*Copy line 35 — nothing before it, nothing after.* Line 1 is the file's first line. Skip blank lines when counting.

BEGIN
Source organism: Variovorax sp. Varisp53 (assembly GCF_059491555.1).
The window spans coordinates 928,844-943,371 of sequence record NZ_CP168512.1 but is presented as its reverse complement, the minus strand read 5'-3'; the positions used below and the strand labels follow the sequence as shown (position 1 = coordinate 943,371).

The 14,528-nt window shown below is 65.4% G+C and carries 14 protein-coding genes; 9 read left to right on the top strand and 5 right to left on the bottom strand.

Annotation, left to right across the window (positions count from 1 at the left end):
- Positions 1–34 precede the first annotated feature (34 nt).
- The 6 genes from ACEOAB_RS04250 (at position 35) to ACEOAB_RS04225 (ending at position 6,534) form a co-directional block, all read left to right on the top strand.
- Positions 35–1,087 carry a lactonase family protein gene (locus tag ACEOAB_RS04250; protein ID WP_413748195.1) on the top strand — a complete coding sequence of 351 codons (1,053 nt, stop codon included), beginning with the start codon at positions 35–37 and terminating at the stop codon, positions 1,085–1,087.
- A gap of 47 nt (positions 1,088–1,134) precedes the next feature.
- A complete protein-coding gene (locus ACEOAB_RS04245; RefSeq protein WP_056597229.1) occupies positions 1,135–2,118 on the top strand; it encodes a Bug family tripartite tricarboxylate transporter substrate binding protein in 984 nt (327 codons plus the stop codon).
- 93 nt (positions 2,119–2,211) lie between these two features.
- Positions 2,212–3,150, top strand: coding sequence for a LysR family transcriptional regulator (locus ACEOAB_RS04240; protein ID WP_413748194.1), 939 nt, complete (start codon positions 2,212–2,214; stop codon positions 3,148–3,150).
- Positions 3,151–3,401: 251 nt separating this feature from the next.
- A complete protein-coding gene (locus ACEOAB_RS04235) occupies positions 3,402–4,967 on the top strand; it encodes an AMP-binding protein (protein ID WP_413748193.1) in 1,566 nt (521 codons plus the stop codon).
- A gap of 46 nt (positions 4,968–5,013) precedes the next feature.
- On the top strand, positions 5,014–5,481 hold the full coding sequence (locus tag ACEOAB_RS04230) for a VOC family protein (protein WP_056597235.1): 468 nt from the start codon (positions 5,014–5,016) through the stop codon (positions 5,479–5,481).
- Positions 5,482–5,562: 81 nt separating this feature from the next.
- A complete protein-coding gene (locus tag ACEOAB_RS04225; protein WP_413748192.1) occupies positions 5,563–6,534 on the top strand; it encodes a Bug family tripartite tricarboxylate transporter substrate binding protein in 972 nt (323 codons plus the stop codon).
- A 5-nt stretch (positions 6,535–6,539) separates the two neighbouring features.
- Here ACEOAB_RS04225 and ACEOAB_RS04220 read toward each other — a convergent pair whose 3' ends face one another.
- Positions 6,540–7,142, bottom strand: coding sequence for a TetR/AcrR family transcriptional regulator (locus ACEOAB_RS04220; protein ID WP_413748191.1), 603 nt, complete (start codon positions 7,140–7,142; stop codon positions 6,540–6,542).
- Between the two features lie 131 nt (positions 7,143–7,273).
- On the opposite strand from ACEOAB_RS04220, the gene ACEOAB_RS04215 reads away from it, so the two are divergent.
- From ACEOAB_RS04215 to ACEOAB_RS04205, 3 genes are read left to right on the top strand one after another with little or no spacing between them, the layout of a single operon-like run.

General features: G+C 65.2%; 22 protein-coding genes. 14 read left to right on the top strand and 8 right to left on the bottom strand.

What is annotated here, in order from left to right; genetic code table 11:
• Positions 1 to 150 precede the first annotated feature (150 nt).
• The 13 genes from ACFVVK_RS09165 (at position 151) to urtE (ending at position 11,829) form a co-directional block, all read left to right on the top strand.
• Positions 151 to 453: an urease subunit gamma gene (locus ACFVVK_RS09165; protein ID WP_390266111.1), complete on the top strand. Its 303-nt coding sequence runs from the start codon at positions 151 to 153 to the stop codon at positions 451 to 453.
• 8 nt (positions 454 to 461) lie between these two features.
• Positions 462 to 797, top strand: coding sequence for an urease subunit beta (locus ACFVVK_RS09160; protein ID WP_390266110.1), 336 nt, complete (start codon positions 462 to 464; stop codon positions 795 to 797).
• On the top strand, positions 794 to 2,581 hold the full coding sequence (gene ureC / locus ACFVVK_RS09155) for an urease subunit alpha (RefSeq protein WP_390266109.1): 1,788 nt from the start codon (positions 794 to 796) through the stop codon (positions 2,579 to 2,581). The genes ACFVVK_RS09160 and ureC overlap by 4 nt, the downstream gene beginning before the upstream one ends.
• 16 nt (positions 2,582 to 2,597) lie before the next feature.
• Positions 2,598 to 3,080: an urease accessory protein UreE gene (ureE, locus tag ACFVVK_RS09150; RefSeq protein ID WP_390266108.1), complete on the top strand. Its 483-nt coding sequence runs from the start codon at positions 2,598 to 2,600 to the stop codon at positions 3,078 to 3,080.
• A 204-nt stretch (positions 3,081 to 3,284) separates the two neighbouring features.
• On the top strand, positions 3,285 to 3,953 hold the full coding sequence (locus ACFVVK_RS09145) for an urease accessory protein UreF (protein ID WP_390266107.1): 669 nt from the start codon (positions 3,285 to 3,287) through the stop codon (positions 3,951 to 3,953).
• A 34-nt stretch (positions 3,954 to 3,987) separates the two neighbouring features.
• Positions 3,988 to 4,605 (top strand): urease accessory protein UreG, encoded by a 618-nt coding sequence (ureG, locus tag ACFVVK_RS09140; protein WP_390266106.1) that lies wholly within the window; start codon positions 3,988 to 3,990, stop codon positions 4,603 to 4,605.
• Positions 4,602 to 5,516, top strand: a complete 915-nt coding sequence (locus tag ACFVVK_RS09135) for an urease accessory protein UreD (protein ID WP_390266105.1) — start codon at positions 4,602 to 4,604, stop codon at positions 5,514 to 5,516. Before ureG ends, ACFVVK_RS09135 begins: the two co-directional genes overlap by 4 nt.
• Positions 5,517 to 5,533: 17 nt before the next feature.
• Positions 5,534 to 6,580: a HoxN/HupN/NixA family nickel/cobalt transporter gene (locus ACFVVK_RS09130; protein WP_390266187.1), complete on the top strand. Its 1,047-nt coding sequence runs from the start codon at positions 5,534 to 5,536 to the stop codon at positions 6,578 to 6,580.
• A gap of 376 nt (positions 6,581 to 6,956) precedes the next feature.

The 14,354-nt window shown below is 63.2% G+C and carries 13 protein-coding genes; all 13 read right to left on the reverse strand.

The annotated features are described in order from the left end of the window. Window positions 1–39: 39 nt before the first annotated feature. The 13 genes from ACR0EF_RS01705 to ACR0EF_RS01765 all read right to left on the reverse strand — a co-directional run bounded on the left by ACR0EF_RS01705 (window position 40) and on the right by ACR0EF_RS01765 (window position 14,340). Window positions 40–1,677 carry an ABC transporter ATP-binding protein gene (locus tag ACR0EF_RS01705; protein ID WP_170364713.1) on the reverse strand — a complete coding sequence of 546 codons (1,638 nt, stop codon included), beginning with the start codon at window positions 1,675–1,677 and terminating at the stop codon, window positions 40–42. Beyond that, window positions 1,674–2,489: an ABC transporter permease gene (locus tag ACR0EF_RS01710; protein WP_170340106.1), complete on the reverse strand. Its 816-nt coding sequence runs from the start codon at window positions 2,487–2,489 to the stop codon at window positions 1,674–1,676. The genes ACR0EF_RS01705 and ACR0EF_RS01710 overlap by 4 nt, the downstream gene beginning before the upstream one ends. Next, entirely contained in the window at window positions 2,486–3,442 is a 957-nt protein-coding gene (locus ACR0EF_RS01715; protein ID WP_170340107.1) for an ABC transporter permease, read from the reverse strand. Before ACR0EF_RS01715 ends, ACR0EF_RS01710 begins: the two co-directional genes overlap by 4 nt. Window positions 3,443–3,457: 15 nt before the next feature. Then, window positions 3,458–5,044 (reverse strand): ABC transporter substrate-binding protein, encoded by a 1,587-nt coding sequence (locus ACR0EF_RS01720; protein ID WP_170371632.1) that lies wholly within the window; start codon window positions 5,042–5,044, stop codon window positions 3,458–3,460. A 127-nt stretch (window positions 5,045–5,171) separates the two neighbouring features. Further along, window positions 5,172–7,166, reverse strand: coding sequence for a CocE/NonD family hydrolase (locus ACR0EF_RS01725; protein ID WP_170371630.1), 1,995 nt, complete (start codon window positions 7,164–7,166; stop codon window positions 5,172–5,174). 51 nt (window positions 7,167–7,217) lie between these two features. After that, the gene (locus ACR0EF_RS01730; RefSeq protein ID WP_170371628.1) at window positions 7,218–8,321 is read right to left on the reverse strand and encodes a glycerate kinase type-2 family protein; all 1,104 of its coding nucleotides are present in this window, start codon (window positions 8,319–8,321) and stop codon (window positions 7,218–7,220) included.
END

• On the top strand, positions 3,285 to 3,953 hold the full coding sequence (locus ACFVVK_RS09145) for an urease accessory protein UreF (protein ID WP_390266107.1): 669 nt from the start codon (positions 3,285 to 3,287) through the stop codon (positions 3,951 to 3,953).